Kansas was admitted to the Union as a free state on January 29, 1861, making it the 34th state to join the United States. By that time the violence in Kansas had subsided, but during the Civil War, on August 21, 1863, William Quantrill led several hundred men on a raid into Lawrence, destroying much of the city and killing nearly 200 people, he was roundly condemned by both the conventional Confederate military and the partisan rangers commissioned by the Missouri legislature. His application to that body for a commission was flatly rejected due to his pre-war criminal record. After the Civil War, many veterans constructed homesteads in Kansas. Many African Americans looked to Kansas as the land of "John Brown" and, led by freedmen like Benjamin "Pap" Singleton, began establishing black colonies in the state. Leaving southern states in the late 1870s because of increasing discrimination, they became known as Exodusters. At the same time, the Chisholm Trail was opened and the Wild West-era commenced in Kansas.
Wild Bill Hickok was a marshal at Hays and Abilene. Dodge City was another wild cowboy town, both Bat Masterson and Wyatt Earp worked as lawmen in the town. In one year alone, eight million head of cattle from Texas boarded trains in Dodge City bound for the East, earning Dodge the nickname "Queen of the Cowtowns." In response to demands of Methodists and other evangelical Protestants, in 1881 Kansas became the first U. S. state to adopt a constitutional amendment prohibiting all alcoholic beverages, repealed in 1948. Kansas is bordered by Nebraska on the north; the state is divided into 105 counties with 628 cities, is located equidistant from the Pacific and Atlantic oceans. The geographic center of the 48 contiguous states is in Smith County near Lebanon; until 1989, the Meades Ranch Triangulation Station in Osborne County was the geodetic center of North America: the central reference point for all maps of North America. The geographic center of Kansas is in Barton County. Kansas is underlain by a sequence of horizontal to westward dipping sedimentary rocks.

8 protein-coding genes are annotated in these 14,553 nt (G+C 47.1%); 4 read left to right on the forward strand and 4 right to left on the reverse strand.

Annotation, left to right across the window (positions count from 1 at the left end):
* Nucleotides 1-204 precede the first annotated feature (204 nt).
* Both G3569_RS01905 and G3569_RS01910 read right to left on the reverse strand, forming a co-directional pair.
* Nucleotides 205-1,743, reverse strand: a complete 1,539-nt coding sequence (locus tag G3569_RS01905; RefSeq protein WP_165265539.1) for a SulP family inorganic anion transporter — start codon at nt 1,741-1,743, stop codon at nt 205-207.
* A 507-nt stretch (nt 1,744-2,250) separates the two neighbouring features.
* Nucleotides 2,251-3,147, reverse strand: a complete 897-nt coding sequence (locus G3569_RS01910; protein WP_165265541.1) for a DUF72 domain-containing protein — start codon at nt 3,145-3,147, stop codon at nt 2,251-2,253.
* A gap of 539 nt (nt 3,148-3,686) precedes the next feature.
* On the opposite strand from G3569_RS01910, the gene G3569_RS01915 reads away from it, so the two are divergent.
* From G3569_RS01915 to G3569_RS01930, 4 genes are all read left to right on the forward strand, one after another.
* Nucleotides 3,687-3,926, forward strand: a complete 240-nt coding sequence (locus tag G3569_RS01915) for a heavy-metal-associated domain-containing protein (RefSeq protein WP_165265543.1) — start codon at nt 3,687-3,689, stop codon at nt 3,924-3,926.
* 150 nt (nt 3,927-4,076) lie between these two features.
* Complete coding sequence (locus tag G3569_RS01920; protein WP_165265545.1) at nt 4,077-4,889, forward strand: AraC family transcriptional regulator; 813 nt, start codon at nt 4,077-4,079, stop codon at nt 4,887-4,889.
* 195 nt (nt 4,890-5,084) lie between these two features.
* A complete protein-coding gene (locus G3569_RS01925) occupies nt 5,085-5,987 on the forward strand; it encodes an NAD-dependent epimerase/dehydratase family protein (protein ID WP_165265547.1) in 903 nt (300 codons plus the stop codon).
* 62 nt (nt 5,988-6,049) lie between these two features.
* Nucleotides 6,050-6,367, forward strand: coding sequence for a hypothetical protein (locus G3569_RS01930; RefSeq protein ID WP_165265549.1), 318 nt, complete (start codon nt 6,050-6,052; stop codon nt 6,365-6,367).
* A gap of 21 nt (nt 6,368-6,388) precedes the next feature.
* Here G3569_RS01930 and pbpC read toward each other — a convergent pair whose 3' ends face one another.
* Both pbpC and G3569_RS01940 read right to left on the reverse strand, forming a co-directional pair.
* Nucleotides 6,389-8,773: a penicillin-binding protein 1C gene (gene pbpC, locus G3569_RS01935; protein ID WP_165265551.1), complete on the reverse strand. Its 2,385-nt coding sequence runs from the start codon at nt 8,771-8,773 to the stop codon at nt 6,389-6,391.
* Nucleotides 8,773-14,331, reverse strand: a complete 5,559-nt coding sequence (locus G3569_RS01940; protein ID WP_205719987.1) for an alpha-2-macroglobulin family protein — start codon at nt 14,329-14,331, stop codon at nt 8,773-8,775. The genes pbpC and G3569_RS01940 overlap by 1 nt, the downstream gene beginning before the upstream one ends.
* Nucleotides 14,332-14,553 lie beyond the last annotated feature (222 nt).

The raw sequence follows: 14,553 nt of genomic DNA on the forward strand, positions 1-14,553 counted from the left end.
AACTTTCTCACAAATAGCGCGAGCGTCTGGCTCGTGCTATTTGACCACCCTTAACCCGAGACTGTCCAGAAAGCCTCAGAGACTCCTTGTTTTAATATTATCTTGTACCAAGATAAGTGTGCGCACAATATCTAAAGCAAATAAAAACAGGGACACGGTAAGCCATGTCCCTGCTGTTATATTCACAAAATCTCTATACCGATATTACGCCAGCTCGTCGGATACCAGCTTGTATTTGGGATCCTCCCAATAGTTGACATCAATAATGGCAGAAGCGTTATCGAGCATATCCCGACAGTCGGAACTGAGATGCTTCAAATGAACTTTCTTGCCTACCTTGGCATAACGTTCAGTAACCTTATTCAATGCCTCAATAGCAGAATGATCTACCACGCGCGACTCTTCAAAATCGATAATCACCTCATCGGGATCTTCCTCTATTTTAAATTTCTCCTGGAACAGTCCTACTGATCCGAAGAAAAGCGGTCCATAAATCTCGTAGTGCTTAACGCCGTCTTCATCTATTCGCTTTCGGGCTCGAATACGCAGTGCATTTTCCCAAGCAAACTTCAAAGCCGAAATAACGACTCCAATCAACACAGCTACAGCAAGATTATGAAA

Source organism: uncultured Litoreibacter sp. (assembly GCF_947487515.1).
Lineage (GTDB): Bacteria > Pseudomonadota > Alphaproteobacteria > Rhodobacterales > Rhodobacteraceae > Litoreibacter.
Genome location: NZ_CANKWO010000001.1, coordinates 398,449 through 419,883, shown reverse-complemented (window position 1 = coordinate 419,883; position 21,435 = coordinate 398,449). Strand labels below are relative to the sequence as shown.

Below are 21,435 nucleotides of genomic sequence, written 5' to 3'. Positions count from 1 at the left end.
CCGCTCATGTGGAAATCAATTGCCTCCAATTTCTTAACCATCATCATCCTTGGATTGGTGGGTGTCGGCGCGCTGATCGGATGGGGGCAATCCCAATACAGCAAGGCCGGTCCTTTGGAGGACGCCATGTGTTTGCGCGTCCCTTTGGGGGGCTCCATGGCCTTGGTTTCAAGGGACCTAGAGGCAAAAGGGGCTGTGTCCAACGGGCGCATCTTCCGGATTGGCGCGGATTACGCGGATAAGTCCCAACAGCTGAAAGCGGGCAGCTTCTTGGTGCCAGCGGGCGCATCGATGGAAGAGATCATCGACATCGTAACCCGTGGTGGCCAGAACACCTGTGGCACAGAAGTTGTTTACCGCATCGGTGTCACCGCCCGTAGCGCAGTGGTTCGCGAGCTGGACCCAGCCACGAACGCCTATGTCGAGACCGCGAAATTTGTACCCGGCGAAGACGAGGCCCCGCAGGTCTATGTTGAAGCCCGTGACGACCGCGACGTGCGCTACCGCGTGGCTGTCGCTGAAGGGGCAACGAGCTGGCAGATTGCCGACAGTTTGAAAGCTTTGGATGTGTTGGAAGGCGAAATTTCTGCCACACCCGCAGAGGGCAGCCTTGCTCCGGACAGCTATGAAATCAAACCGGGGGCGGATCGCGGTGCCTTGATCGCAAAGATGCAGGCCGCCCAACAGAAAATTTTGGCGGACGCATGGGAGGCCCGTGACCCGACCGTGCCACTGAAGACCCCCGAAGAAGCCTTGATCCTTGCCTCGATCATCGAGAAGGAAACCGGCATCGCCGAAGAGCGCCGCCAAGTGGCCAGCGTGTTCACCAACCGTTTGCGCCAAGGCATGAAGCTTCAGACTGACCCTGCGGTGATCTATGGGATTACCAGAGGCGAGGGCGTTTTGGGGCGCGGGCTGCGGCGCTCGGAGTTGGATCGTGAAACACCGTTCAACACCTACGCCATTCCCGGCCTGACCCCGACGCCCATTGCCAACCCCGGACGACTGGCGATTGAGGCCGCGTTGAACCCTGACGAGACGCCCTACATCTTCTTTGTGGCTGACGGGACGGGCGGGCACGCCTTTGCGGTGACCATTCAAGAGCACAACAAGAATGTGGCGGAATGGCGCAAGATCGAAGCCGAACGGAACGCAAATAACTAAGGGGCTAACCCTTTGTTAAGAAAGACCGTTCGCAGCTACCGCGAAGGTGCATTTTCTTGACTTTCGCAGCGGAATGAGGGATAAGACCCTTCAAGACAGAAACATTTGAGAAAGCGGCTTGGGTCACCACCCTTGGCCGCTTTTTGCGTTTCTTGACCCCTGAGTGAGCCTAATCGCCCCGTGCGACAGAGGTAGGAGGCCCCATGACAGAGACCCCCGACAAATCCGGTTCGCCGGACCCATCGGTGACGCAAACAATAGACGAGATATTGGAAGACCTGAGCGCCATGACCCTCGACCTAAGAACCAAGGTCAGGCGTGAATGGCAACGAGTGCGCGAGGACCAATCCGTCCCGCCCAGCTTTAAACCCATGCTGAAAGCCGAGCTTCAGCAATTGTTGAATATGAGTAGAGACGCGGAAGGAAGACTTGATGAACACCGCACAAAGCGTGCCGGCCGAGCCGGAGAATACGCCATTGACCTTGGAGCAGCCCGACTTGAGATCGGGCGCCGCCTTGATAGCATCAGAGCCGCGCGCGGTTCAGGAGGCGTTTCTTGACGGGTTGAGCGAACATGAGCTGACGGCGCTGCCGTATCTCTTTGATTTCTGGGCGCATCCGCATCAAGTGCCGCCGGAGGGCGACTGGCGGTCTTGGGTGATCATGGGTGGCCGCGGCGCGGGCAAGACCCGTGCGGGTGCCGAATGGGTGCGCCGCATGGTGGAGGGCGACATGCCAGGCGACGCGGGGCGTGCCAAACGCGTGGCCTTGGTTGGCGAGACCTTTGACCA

A sequence of Mississippian and Permian rocks outcrop in the eastern and southern part of the state
Fountain Creek (Arkansas River)
Fountain Creek is a stream that originates in Woodland Park in Teller County and flows through El Paso County to its confluence with the Arkansas River near Pueblo in Pueblo County, Colorado. The 74.5-mile-long creek, once known as the Fontaine qui Bouille, is a tributary of the Arkansas River. The Fountain Creek Watershed—located in Teller, El Paso, Pueblo counties—is 930 square miles in area, its borders are the Palmer Divide and a minor divide east of Colorado Springs. Monument Creek, which originates on Rampart Range, is the main tributary. Other key tributaries are Jimmy Camp Creek. Fountain Creek and its tributaries flow through Woodland Park, Green Mountain Falls, Palmer Lake, Manitou Springs, Colorado Springs, Pueblo. Fountain Creek's elevation ranges from 14,114 to 4,640 feet from Pikes Peak to where it meets the Arkansas River in Pueblo. With the significant elevation changes, there are diverse ecosystems and extreme temperature and precipitation variations. Within the watershed are regional and local parks, including the Fountain Creek Regional Park and Nature Center in Fountain and the Whitewater Kayak Park in Pueblo, creekside trails that are used for jogging, bicycle riding, viewing wildlife.